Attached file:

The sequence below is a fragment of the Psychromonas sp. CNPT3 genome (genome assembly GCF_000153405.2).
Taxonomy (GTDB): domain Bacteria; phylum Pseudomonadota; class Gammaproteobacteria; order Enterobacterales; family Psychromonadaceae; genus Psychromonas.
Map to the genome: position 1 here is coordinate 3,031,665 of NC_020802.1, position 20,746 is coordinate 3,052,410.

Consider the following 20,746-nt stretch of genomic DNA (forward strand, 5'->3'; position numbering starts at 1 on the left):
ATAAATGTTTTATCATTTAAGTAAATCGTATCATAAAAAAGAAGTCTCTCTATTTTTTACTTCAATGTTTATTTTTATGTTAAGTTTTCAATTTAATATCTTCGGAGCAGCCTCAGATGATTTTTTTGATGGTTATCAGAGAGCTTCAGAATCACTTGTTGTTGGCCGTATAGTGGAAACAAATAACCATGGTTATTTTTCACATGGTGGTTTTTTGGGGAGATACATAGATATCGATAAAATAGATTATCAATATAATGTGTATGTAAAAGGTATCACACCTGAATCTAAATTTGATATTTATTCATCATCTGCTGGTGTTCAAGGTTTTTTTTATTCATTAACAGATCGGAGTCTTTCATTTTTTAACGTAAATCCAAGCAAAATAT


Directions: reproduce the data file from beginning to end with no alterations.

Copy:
The sequence below is a fragment of the Psychromonas sp. CNPT3 genome (genome assembly GCF_000153405.2).
Taxonomy (GTDB): domain Bacteria; phylum Pseudomonadota; class Gammaproteobacteria; order Enterobacterales; family Psychromonadaceae; genus Psychromonas.
Map to the genome: position 1 here is coordinate 3,031,665 of NC_020802.1, position 20,746 is coordinate 3,052,410.

Consider the following 20,746-nt stretch of genomic DNA (forward strand, 5'->3'; position numbering starts at 1 on the left):
ATAAATGTTTTATCATTTAAGTAAATCGTATCATAAAAAAGAAGTCTCTCTATTTTTTACTTCAATGTTTATTTTTATGTTAAGTTTTCAATTTAATATCTTCGGAGCAGCCTCAGATGATTTTTTTGATGGTTATCAGAGAGCTTCAGAATCACTTGTTGTTGGCCGTATAGTGGAAACAAATAACCATGGTTATTTTTCACATGGTGGTTTTTTGGGGAGATACATAGATATCGATAAAATAGATTATCAATATAATGTGTATGTAAAAGGTATCACACCTGAATCTAAATTTGATATTTATTCATCATCTGCTGGTGTTCAAGGTTTTTTTTATTCATTAACAGATCGGAGTCTTTCATTTTTTAACGTAAATCCAAGCAAAATAT